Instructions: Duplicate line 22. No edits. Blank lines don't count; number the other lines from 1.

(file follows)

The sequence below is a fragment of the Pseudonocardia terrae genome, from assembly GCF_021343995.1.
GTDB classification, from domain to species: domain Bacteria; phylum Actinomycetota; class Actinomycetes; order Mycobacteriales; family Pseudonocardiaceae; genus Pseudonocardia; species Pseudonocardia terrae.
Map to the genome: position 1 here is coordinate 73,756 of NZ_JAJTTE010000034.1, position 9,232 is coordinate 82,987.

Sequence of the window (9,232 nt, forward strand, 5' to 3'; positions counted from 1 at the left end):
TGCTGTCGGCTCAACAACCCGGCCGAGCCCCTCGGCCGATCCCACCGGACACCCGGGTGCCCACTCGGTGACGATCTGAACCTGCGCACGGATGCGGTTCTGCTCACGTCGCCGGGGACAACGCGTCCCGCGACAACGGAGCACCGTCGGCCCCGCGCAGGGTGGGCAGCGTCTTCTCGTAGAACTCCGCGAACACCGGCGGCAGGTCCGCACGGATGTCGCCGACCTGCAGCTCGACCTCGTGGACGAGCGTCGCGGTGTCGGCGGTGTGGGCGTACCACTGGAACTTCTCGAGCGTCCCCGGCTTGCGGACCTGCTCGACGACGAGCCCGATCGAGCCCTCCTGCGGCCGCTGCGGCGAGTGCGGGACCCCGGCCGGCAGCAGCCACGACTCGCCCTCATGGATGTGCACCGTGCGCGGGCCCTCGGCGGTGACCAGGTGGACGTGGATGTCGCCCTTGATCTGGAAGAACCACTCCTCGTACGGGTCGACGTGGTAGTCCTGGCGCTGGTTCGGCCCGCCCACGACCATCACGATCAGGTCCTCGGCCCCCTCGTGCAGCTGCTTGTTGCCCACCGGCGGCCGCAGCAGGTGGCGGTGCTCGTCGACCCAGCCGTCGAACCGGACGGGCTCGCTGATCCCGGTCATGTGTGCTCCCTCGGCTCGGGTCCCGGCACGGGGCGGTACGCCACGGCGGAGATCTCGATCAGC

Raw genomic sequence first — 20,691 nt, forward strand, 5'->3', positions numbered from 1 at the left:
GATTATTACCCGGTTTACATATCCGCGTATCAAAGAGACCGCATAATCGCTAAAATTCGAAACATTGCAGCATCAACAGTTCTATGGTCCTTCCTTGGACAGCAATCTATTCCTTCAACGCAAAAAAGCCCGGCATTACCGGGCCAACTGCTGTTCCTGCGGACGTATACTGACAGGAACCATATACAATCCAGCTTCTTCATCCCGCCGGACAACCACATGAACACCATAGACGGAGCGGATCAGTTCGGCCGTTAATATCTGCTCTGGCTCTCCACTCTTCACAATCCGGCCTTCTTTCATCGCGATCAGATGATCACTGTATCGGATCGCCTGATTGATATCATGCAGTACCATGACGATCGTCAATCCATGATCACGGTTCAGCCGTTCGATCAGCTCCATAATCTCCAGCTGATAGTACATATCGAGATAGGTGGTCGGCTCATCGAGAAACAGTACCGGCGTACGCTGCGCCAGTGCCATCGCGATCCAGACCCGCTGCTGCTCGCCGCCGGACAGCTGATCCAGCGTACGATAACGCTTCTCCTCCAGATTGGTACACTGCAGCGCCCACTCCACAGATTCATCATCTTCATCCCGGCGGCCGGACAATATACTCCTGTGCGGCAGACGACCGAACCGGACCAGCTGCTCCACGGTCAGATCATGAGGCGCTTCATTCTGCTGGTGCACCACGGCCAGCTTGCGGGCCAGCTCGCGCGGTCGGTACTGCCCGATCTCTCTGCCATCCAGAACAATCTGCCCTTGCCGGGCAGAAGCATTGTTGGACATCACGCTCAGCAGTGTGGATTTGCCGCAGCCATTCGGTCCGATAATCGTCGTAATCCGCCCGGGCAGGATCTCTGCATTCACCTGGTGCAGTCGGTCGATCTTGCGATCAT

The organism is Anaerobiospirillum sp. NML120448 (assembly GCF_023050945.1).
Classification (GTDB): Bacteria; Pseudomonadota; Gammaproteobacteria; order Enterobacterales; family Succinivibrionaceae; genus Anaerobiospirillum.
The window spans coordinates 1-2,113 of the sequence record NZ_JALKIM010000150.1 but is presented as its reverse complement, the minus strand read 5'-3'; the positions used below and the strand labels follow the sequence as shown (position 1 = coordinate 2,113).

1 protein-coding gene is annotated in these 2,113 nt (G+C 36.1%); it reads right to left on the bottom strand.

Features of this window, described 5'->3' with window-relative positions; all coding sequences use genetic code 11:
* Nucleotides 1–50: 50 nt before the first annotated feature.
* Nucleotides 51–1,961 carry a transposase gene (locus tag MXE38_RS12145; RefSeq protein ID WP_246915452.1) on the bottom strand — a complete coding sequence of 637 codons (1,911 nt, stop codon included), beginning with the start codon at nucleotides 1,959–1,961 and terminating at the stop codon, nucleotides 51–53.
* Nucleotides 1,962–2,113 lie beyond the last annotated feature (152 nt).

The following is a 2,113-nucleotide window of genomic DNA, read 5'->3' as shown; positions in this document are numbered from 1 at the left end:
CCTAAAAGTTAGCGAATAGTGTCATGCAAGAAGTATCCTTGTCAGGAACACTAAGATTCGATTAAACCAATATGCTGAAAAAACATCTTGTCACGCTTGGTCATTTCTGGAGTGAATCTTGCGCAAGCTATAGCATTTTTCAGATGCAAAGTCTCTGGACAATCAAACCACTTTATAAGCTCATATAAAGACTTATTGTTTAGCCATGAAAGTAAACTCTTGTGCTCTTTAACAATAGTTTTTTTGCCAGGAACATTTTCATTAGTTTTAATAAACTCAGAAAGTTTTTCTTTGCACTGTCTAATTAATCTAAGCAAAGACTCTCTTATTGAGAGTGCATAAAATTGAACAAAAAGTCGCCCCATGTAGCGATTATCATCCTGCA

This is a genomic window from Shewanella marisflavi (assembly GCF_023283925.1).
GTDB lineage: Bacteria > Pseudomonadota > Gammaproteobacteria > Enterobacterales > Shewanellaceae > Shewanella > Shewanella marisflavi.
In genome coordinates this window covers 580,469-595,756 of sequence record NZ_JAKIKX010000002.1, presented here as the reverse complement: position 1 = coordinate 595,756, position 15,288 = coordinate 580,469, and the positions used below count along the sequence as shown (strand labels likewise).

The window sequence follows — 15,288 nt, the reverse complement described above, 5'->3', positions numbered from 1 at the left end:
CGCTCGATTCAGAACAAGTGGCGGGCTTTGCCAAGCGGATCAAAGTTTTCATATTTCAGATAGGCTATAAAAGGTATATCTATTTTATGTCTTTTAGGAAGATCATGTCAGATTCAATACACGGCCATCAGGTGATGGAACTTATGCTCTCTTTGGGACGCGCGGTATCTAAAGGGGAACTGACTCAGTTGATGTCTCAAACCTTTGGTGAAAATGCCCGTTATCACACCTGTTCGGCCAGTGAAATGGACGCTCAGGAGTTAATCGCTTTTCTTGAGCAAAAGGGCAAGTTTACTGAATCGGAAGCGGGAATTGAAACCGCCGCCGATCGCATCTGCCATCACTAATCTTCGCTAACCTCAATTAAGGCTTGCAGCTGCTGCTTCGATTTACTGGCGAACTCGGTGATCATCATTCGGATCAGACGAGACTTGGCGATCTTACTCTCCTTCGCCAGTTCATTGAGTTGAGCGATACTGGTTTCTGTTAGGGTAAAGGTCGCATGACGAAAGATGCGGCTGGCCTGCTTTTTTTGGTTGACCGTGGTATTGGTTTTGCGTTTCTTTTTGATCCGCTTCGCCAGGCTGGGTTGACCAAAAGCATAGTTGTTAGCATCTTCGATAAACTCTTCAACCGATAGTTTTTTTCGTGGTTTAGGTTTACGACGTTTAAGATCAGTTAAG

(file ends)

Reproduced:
CGCTCGATTCAGAACAAGTGGCGGGCTTTGCCAAGCGGATCAAAGTTTTCATATTTCAGATAGGCTATAAAAGGTATATCTATTTTATGTCTTTTAGGAAGATCATGTCAGATTCAATACACGGCCATCAGGTGATGGAACTTATGCTCTCTTTGGGACGCGCGGTATCTAAAGGGGAACTGACTCAGTTGATGTCTCAAACCTTTGGTGAAAATGCCCGTTATCACACCTGTTCGGCCAGTGAAATGGACGCTCAGGAGTTAATCGCTTTTCTTGAGCAAAAGGGCAAGTTTACTGAATCGGAAGCGGGAATTGAAACCGCCGCCGATCGCATCTGCCATCACTAATCTTCGCTAACCTCAATTAAGGCTTGCAGCTGCTGCTTCGATTTACTGGCGAACTCGGTGATCATCATTCGGATCAGACGAGACTTGGCGATCTTACTCTCCTTCGCCAGTTCATTGAGTTGAGCGATACTGGTTTCTGTTAGGGTAAAGGTCGCATGACGAAAGATGCGGCTGGCCTGCTTTTTTTGGTTGACCGTGGTATTGGTTTTGCGTTTCTTTTTGATCCGCTTCGCCAGGCTGGGTTGACCAAAAGCATAGTTGTTAGCATCTTCGATAAACTCTTCAACCGATAGTTTTTTTCGTGGTTTAGGTTTACGACGTTTAAGATCAGTTAAG